Segunda Caida

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Monday, December 19, 2016

DVDVR Puerto Rico 80s Set: Carlos Colon vs. Abdullah The Butcher (6/15/86)

Disc 2, Match 14: Carlos Colon vs. Abdullah The Butcher (6/15/86)

This was a complete and utter thought experiment. It's one of those things interesting to see in wrestling, because it validates certain norms. Sometimes you need a match to end on a random move to justify a two count having meaning. Sometimes you need a match to end with an early submission. Sometimes the heel has to hit that grounded axe-handle off the second rope. Sometimes Ric Flair needs to hit a top rope move. It all gives meaning to the ritual. This match, then, was the answer to the question of "what if Colon's early attacks upon Abby's eyes didn't get cut off?" The answer was a long, well-worked, one-sided mauling without much drama.

Colon and Abdullah work different matches structurally, but they all feel the same in key ways. They all feel like wrestling as religion, like the same circle going around. It feels like wrestling mythology. I'll use the word ritual again. I'm lacking context for these matches, and I know there are stories behind them, alliances and turns and affronts that need to be avenged. In a vacuum, though, this feels like the Puerto Rico crowd going to church, going to see that circle completed once again, the two cosmic forces clashing against one another once more in their eternal struggle. Sometimes the balance is in favor of one, sometimes the other. It's wrestling Zoroastrianism, with Ahura Mazda and Ahriman in eternal struggle.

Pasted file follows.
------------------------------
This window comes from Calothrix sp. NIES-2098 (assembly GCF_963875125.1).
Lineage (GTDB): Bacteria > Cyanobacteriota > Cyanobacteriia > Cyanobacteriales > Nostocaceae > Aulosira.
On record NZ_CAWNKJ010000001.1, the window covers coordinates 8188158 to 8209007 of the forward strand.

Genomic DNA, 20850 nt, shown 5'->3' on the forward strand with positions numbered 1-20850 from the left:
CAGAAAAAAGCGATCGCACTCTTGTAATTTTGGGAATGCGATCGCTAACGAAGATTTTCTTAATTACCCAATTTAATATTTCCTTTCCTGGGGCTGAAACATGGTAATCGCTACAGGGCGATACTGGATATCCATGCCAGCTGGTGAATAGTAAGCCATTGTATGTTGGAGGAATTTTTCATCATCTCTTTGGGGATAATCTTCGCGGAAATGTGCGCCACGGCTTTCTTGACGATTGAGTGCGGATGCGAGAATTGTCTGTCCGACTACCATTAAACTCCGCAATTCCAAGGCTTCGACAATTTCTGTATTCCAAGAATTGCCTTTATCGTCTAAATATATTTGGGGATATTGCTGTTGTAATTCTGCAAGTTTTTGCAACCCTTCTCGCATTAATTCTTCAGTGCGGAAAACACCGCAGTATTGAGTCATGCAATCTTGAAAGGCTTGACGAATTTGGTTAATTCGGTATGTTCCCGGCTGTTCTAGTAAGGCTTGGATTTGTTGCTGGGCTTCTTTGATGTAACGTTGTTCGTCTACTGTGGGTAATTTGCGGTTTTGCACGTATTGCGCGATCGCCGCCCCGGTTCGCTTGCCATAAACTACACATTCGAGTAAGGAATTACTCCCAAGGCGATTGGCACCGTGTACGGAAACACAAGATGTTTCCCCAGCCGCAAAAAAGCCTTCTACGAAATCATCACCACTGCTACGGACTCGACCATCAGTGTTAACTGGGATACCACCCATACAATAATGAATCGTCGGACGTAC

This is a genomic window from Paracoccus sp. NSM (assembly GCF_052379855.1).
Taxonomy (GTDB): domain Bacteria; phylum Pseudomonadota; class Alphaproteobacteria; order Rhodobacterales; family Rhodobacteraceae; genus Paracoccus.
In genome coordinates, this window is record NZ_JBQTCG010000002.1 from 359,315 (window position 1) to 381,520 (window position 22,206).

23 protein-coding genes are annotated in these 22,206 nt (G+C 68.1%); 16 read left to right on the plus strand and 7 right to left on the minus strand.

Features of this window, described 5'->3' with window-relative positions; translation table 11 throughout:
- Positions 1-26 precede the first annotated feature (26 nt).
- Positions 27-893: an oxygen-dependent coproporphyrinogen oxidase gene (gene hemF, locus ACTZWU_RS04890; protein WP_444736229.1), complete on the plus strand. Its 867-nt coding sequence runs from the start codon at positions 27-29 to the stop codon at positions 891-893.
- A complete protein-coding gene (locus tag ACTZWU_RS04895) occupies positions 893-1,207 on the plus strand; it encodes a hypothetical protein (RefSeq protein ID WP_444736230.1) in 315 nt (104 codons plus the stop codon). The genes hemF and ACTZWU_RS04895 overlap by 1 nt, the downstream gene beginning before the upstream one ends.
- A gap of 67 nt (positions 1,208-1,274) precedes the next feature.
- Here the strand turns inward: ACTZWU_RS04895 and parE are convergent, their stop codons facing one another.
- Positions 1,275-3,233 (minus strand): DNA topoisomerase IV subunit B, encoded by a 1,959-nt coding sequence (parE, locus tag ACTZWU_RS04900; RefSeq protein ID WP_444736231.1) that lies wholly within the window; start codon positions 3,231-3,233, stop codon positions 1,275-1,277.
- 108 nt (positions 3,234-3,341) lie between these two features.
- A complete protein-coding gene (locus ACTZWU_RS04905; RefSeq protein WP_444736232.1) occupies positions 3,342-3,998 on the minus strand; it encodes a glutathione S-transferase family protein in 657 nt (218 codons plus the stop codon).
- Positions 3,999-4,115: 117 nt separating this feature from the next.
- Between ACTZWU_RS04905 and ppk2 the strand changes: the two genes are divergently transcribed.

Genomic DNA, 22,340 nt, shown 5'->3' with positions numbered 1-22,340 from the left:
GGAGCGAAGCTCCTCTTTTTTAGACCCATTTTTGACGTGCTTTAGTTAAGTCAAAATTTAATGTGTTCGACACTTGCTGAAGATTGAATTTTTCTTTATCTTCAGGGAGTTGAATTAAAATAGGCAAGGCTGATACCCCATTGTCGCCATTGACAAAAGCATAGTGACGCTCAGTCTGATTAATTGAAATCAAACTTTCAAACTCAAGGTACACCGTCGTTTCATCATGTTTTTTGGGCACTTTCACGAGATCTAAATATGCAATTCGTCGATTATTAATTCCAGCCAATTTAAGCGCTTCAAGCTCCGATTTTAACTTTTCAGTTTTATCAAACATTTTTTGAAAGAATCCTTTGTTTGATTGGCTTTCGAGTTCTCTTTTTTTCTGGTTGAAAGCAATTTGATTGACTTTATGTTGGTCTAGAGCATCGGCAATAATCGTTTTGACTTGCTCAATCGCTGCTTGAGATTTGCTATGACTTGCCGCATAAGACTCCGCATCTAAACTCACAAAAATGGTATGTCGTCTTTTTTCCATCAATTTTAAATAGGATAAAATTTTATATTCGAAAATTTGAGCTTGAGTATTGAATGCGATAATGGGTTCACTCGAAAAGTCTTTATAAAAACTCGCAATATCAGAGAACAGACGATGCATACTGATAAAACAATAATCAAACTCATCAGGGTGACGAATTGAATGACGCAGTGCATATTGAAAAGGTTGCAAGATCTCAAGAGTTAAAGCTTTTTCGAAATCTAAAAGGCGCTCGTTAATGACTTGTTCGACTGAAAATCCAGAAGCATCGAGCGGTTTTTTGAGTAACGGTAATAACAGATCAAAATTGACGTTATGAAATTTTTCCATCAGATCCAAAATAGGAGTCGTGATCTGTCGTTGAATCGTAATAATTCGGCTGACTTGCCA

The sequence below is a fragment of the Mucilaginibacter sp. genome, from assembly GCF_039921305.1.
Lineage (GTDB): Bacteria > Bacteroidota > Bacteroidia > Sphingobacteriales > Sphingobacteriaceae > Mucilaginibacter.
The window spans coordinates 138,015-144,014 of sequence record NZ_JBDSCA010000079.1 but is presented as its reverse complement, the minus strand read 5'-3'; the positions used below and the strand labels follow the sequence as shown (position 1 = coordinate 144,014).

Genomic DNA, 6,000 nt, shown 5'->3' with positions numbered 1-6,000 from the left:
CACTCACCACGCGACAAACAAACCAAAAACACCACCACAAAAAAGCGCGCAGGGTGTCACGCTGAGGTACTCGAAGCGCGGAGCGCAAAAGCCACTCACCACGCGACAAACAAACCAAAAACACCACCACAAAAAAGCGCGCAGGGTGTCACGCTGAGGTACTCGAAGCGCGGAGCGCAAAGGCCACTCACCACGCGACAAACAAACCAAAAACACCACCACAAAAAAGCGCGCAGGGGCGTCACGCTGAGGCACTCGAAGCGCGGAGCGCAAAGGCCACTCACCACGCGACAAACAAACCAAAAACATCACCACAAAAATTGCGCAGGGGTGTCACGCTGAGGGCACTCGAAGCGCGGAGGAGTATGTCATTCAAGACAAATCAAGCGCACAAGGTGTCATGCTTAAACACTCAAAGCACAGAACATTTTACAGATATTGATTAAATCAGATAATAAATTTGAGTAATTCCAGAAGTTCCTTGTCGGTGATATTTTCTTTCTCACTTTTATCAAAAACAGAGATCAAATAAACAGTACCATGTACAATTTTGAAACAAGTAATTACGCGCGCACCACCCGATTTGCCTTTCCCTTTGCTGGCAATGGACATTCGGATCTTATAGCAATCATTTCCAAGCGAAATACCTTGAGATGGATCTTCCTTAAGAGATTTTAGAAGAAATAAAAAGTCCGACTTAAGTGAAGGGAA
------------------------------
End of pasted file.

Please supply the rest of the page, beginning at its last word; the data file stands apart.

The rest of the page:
Frankly, it feels like the most natural thing in the world. Nature drives the two of them, Colon charging in aggressively with his shots to the eyes, close in and unrelenting, Abdullah creating space with his retorts to the throat until he can utilize the fork or overpower Colon with sheer girth alone. Here, Colon got the fork out of the way early. Here, he opened Abdullah up early. Here, he refused the temptation to try a slam, laser-focused on the eye instead. On this night, the stars were aligned and the balance had shifted towards Good. Abdullah never had a chance to get going. Colon was cruel, biting, scraping, raking, driving his fingers in, utilizing the ropes, chairs, shoving the ref. Abdullah was giving. He'd try to fire back once or twice, but Colon always bounced back against the ropes with a shot. He was a master at knowing how much to sell, how much to stagger, when to start to sink.

In many ways this was a remarkable, cathartic match. Once the fork was out of play, the crowd didn't really have any reason to go up or down. They were just along for this one-sided ride, ever forward, ever onwards, a worship in blood and violence that took them further and further in a single direction. The match peaked with a monkey flip, one that didn't seem tricky or amusing, but instead strangely brutal. From there, with Abby fully down and Colon continuing on the wound, the doctors started to come in. From there, Abby tried to (valiantly, really) fight back up, but Colon wouldn't let officials or doctors stop him in continuing the punishment. They ultimately called the match, Colon drove Abdullah to the back, pounding on him the entire way, and the crowd carried their hero on their shoulders, evil thoroughly vanquished on this day. Sometimes, I suppose, people just need a win.

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